By Joanne C. Gerstner | Jan. 27, 2019, 8:52 p.m. (ET)

(L-R) Vincent Zhou and Jason Brown compete in U.S. figure skating championships on Jan. 27, 2019 in Detroit, Mich.

 

DETROIT -- Vincent Zhou and Jason Brown openly admitted before the U.S. Figure Skating Championships that they didn’t know what to expect out of their skating right now. Brown, a 2014 Olympian, is retooling his skating technique and approach with new coaches. Zhou, a 2018 Olympian, is on a different comeback trail, after being hampered last summer and early fall due to a back injury.

Their expectations were modest for the event, which is part of the 2019 Team USA Champions Series, presented by Xfinity, but they hoped to see progress at Little Caesars Arena.

Both skaters showed positive signs during the competition, with Zhou finishing second and Brown third, behind reigning world champion Nathan Chen, as the competition wrapped up on Sunday. The trio will be the U.S. team for the 2019 world championships in March in Saitama, Japan.

Brown and Zhou both knew that catching Chen, now three-time U.S. champion — who is skating at another level — was unlikely after Saturday’s short program. Brown was second, but nearly 13 points behind, and Zhou third — only .27 behind Brown.

The margin grew bigger in the end, with Chen’s epic free skate on Sunday pushing his final tally to 342.22. Zhou slid into second with 284.76 points, while Brown was third with 273.08. Tomoki Hiwatashi was a distant fourth, nearly 20 points behind Brown.

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The free skate showed Brown and Zhou that things are getting better, but there is also still a lot to work on.

“I think I look at all the victories I made along the way, I fought through that program,” said Brown, 24, who after failing to make the 2018 U.S. Olympic Team moved to Toronto, where he’s training with Brian Orser and Tracy Wilson.

“Going through all the technical changes — there is a lot of thinking going on in my head. But I am proud of the fight that I had. I am growing each step of the way. And I can’t wait to get back to work.”

Brown, the 2015 U.S. champion, has long been known for his artistry, but he’s struggled to keep up with the eye-popping quad jumps that Chen and the world’s other top skaters employ. Brown doubled his lone planned quad. Zhou attempted four quads, but under-rotated two, and fell on another.

Zhou said he was satisfied, and that he too fought through his free skate. Under-rotating jumps is something he is battling this season, and he had hoped to fix the issue.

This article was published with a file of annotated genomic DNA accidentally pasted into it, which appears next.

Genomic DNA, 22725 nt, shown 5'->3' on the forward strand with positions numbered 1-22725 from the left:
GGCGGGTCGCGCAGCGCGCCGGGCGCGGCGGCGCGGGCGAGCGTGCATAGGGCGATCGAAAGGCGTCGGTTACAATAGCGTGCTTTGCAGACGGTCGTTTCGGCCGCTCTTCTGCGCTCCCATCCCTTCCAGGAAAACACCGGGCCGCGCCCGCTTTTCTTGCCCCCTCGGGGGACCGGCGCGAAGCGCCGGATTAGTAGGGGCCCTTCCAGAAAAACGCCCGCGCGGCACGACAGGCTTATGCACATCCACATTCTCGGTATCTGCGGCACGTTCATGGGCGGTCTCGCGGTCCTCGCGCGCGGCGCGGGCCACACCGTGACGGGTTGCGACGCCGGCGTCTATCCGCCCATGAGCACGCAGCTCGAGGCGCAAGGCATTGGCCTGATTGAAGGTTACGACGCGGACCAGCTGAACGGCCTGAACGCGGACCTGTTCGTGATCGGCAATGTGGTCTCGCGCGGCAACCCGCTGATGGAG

“My legs were definitely a little shaky before, I was so nervous,” Zhou, 18, said. “But I thought I did a really good job today staying in my own bubble and focusing on what I needed to do. 

“Skating last, especially after the other two men leading me after the short program, was not easy to do. But I am grateful and proud to be here.”

Zhou said he made a deliberate effort to block out Brown and Chen’s scores. He was the last skater to take the ice, and he wanted to maintain absolute focus. Zhou isolated himself in the locker room while Brown skated third-to-last. 

He was closer to the ice when Chen threw down his historic 228.80-point performance, holding his hands over his ears to not to hear the final score. The reaction to Chen’s four-quad free skate was deafening, and Zhou admitted he needed to try to keep his composure.

While Zhou was trying to stay in his “bubble,” Brown watched every second of Chen’s free program skate.

“It was incredible,” he said, with a big smile. “I feel so lucky that Nathan is a teammate. That is how I look at him. Obviously, we compete against each other at nationals. Every time we are out on the international stage, we are teammates and I admire him. And it’s unbelievable. 

“He is pushing the sport in ways that, growing up in the sport, I could have only dreamed (of). And it’s really impressive. He really pushes me to push every other boundary that I can and every other asset that I can bring to the table when I compete. I am so happy he is on Team USA.”

Joanne C. Gerstner has covered two Olympic Games and writes regularly for the New York Times and other outlets about sports. She has written for TeamUSA.org since 2009 as a freelance contributor on behalf of Red Line Editorial, Inc.